I.e. This pen is yellow

10

Explain Descartes' trademark argument (5)

Descartes argues that the existence of God is innate

Premise 1- the cause of everything must be at least as great as the effect
2- my ideas must be caused by something
3- I am an imperfect being
4- I have the idea of God who is a perfect being
Therefore I cannot be the cause of my idea
Only a perfect being can cause a perfect idea
Therefore God must have put the knowledge in me
Conclusion- there is innate knowledge

11

Explain the empiricist account of how we form concepts (5)

Locke and Hume describe how we form concepts

Both describe our ideas coming from sensation and reflection
Sensation is what is perceived through the senses
Reflection is our experience of internal operations of our minds gained through awareness of what the mind is doing

Simple sensations and concepts can form complex concepts.
I.e. In abstraction where a unicorn is arguably formed by the simple concepts of a horn and a horse coming together to form the complex concept of a unicorn.

Complex concepts can be broken down into simple concepts
Simple concepts are single sensations that can't be broken down

12

Explain Descartes' trademark argument (5)

Descartes argues that the existence of God is innate

Premise 1- the cause of everything must be at least as great as the effect
2- my ideas must be caused by something
3- I am an imperfect being
4- I have the idea of God who is a perfect being
Therefore I cannot be the cause of my idea
Only a perfect being can cause a perfect idea
Therefore God must have put the knowledge in me
Conclusion- there is innate knowledge

13

Explain the empiricist account of how we form concepts (5)

Locke and Hume describe how we form concepts

Both describe our ideas coming from sensation and reflection
Sensation is what is perceived through the senses
Reflection is our experience of internal operations of our minds gained through awareness of what the mind is doing

Simple sensations and concepts can form complex concepts.
I.e. In abstraction where a unicorn is arguably formed by the simple concepts of a horn and a horse coming together to form the complex concept of a unicorn.

Complex concepts can be broken down into simple concepts
Simple concepts are single sensations that can't be broken down

14

Explain Descartes' trademark argument (5)

Descartes argues that the existence of God is innate

Premise 1- the cause of everything must be at least as great as the effect
2- my ideas must be caused by something
3- I am an imperfect being
4- I have the idea of God who is a perfect being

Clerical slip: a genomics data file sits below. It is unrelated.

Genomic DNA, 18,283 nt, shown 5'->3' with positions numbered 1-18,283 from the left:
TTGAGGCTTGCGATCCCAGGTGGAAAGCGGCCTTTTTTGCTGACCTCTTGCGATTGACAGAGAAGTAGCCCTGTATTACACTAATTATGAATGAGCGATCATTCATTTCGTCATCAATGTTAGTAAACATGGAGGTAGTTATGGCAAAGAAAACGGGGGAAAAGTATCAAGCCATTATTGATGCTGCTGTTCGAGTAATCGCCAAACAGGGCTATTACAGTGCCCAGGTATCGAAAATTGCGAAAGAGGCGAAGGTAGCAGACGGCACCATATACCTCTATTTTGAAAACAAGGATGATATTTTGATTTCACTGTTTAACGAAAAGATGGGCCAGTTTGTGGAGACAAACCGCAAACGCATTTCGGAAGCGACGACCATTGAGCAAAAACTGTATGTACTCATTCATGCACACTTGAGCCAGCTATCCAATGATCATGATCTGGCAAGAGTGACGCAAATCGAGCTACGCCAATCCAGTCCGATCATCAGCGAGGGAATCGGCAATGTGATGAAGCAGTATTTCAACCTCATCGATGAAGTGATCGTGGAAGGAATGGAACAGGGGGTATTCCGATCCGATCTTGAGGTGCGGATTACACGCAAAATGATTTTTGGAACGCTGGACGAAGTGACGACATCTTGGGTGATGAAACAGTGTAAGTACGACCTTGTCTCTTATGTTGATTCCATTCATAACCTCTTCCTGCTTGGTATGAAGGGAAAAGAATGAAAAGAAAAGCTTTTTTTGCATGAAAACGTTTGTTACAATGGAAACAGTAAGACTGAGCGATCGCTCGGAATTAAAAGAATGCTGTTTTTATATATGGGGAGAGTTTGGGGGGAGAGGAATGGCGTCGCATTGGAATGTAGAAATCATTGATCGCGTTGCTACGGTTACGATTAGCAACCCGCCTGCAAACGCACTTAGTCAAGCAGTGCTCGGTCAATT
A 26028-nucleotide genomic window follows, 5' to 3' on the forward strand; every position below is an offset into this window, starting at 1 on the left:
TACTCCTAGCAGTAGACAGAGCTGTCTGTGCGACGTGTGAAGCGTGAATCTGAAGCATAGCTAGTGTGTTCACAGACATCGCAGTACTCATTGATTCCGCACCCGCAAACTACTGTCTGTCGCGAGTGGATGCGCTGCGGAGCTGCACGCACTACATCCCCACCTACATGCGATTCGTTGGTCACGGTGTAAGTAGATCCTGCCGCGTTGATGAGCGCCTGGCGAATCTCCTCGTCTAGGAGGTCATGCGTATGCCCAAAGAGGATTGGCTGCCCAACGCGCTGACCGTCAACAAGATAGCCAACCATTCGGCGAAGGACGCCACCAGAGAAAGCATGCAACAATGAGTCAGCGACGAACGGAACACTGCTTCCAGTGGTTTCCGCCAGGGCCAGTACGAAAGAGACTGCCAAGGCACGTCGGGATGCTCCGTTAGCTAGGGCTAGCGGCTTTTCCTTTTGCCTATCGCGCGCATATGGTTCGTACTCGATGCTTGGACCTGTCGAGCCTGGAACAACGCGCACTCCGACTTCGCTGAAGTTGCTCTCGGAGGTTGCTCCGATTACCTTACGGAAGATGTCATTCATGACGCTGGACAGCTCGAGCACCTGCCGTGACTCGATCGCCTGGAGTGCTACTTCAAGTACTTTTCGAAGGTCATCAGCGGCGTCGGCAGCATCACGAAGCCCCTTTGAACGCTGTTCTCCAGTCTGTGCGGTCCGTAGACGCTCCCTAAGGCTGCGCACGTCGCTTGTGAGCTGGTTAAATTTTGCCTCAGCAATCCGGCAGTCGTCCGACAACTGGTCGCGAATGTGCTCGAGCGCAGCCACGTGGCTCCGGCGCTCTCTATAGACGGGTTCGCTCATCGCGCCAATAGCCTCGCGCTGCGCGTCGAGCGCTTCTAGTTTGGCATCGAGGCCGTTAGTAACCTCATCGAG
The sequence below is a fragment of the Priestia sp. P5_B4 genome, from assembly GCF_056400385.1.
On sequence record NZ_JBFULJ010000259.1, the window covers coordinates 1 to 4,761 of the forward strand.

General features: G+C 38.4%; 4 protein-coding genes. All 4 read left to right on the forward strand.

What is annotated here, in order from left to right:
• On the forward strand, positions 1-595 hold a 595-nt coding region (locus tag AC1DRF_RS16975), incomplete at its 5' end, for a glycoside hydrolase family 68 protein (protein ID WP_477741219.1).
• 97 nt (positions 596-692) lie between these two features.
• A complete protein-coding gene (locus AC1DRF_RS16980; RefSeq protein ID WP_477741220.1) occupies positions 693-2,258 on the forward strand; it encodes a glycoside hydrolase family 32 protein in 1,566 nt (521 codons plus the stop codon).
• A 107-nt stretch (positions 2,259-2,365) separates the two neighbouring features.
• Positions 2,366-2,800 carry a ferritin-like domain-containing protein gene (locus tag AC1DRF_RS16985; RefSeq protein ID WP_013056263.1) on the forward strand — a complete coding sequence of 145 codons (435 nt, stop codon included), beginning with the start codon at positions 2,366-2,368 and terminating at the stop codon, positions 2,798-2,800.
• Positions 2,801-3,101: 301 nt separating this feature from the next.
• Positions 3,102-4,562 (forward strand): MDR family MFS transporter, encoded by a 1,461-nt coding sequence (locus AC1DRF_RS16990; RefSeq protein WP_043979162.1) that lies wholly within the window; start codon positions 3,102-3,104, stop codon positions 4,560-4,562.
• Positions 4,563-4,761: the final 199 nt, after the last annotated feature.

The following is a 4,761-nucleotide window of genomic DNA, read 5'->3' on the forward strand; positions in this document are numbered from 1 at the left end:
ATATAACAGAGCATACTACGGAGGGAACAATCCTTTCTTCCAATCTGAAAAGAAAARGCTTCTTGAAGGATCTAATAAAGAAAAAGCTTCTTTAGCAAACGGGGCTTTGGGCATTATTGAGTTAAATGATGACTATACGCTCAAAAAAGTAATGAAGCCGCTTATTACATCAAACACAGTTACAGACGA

Therefore I cannot be the cause of my idea
Only a perfect being can cause a perfect idea
Therefore God must have put the knowledge in me
Conclusion- there is innate knowledge

15

Explain the empiricist account of how we form concepts (5)

Locke and Hume describe how we form concepts

Both describe our ideas coming from sensation and reflection
Sensation is what is perceived through the senses
Reflection is our experience of internal operations of our minds gained through awareness of what the mind is doing

Simple sensations and concepts can form complex concepts.
I.e. In abstraction where a unicorn is arguably formed by the simple concepts of a horn and a horse coming together to form the complex concept of a unicorn.

Complex concepts can be broken down into simple concepts
Simple concepts are single sensations that can't be broken down

16

What does deductive mean? (2)

An argument where if the premises are true then the conclusion has to be true. Premises would need to provide absolute support for the conclusion so it would be impossible to prove it false.

17

Explain the difference between concepts and knowledge (2)

Concepts like the colour "red" cannot be true or false unless it is put into a proposition.

Propositions count as substantial knowledge

Concepts by themselves tell us nothing significant
Knowledge can!

18

Outline the difference between a priori knowledge and a posteriori knowledge (9)

A priori and a posteriori knowledge are epistemological distinctions about how we justify knowledge

A priori knowledge is knowledge that does not require sense experience to know it to be true.
It can either be known through intuition or deduction
Intuition is when you can intellectually grasp the concept of something without needing to experience it
Deduction is when you can demonstrate something without needing to refer to sense experience to do so.
I.e. Maths and formulas

A posteriori knowledge is knowledge that does require sense experience to be known to be true.
If knowledge cannot be known through intuition and deduction then the knowledge is a posteriori and requires sense experience